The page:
Now, that is what Henry Ford wants to prevent. He thinks it is stupid, and so do I, that for the loan of $30,000,000 of their own money the people of the United States should be compelled to pay $66,000,000 — that is what it amounts to, with interest. People who will not turn a shovelful of dirt nor contribute a pound of material will collect more money from the United States than will the people who supply the material and do the work. That is the terrible thing about interest. In all our great bond issues the interest is always greater than the principal. All of the great public works cost more than twice the actual cost, on that account. Under the present system of doing business we simply add 120 to 150 per cent, to the stated cost.

But here is the point: If our nation can issue a dollar bond, it can issue a dollar bill. The element that makes the bond good makes the bill good.

#74 The United States now has the largest national debt in the history of the world, and we are stealing more than 100 million dollars from our children and our grandchildren every single hour of every single day in a desperate attempt to keep the debt spiral going.

#75 Thomas Jefferson once stated that if he could add just one more amendment to the U.S. Constitution it would be a ban on all government borrowing….

I wish it were possible to obtain a single amendment to our Constitution. I would be willing to depend on that alone for the reduction of the administration of our government to the genuine principles of its Constitution; I mean an additional article, taking from the federal government the power of borrowing.

#76 At this moment, the U.S. national debt is sitting at $17,251,528,475,994.19.  If we had followed the advice of Thomas Jefferson, it would be sitting at zero.

#77 When the Federal Reserve was first established, the U.S. national debt was sitting at about 2.9 billion dollars.  On average, we have been adding more than that to the national debt every single day since Obama has been in the White House.

#78 We are on pace to accumulate more new debt under the 8 years of the Obama administration than we did under all of the other presidents in all of U.S. history combined.

#79 If all of the new debt that has been accumulated since John Boehner became Speaker of the House had been given directly to the American people instead, every household in America would have been able to buy a new truck.

#80 Between 2008 and 2012, U.S. government debt grew by 60.7 percent, but U.S. GDP only grew by a total of about 8.5 percent during that entire time period.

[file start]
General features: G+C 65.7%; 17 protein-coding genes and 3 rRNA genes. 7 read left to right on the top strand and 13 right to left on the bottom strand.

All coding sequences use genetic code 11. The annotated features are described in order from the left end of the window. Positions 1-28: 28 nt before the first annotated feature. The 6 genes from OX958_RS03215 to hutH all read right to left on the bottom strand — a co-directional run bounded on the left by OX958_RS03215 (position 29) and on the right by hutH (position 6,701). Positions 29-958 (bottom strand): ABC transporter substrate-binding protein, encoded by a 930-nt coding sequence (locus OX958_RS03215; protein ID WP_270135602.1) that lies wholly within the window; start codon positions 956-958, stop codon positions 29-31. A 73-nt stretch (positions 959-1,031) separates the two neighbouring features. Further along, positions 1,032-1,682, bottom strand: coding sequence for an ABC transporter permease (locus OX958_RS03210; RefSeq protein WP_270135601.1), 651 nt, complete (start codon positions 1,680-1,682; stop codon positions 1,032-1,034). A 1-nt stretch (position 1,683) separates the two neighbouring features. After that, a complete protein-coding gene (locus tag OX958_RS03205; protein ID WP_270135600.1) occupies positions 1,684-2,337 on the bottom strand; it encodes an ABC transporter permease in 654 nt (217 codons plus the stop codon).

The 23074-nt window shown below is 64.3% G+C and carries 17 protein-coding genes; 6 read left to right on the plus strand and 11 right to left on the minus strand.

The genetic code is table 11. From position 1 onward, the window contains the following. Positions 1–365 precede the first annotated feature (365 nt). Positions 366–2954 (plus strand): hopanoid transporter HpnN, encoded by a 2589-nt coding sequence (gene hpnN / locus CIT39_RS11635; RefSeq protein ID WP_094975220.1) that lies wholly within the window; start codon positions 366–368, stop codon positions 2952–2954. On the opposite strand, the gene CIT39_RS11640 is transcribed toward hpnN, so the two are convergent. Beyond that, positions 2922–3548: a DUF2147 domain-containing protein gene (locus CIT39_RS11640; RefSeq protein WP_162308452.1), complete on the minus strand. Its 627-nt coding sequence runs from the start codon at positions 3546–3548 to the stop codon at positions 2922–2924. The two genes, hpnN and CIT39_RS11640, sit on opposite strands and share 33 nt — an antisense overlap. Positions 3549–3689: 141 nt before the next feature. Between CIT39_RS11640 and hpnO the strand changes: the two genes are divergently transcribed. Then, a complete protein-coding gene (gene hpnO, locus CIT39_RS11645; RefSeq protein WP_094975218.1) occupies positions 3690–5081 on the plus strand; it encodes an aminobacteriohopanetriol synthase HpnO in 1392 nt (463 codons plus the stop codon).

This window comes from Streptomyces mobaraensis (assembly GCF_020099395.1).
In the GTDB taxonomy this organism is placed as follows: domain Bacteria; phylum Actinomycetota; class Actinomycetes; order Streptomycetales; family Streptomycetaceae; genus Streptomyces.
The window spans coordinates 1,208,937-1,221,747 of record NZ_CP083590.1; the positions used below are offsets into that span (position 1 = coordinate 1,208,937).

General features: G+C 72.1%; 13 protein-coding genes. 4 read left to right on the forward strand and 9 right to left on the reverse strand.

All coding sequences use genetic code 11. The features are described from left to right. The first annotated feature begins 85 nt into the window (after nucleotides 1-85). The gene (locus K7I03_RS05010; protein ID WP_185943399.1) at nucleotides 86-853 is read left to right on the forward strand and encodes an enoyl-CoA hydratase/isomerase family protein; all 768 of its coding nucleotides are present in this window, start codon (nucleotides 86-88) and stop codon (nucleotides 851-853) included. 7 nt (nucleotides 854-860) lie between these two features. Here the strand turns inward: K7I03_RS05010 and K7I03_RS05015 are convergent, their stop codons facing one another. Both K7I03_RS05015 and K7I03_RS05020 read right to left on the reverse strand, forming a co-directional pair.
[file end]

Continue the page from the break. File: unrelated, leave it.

#81 Since 2007, the U.S. debt to GDP ratio has increased from 66.6 percent to 101.6 percent.

#82 According to the U.S. Treasury, foreigners hold approximately 5.6 trillion dollars of our debt.

#83 The amount of U.S. government debt held by foreigners is about 5 times larger than it was just a decade ago.

#84 As I have written about previously, if the U.S. national debt was reduced to a stack of one dollar bills it would circle the earth at the equator 45 times.

#85 If Bill Gates gave every single penny of his entire fortune to the U.S. government, it would only cover the U.S. budget deficit for 15 days.

#86 Sometimes we forget just how much money a trillion dollars is.  If you were alive when Jesus Christ was born and you spent one million dollars every single day since that point, you still would not have spent one trillion dollars by now.

#87 If right this moment you went out and started spending one dollar every single second, it would take you more than 31,000 years to spend one trillion dollars.

#88 In addition to all of our debt, the U.S. government has also accumulated more than 200 trillion dollars in unfunded liabilities.  So where in the world will all of that money come from?

#89 The greatest damage that quantitative easing has been causing to our economy is the fact that it is destroying worldwide faith in the U.S. dollar and in U.S. debt.  If the rest of the world stops using our dollars and stops buying our debt, we are going to be in a massive amount of trouble.

#90 Over the past several years, the Federal Reserve has been monetizing a staggering amount of U.S. government debt even though Ben Bernanke once promised that he would never do this.

#91 China recently announced that they are going to quit stockpiling more U.S. dollars.  If the Federal Reserve was not recklessly printing money, this would probably not have happened.

#92 Most Americans have no idea that one of our most famous presidents was absolutely obsessed with getting rid of central banking in the United States.  The following is a February 1834 quote by President Andrew Jackson about the evils of central banking….

I too have been a close observer of the doings of the Bank of the United States. I have had men watching you for a long time, and am convinced that you have used the funds of the bank to speculate in the breadstuffs of the country. When you won, you divided the profits amongst you, and when you lost, you charged it to the Bank. You tell me that if I take the deposits from the Bank and annul its charter I shall ruin ten thousand families. That may be true, gentlemen, but that is your sin! Should I let you go on, you will ruin fifty thousand families, and that would be my sin! You are a den of vipers and thieves. I have determined to rout you out and, by the Eternal, (bringing his fist down on the table) I will rout you out.

#93 There are plenty of possible alternative financial systems, but at this point all 187 nations that belong to the IMF have a central bank.  Are we supposed to believe that this is just some sort of a bizarre coincidence?

#94 The capstone of the global central banking system is an organization known as the Bank for International Settlements.  The following is how I described this organization in a previous article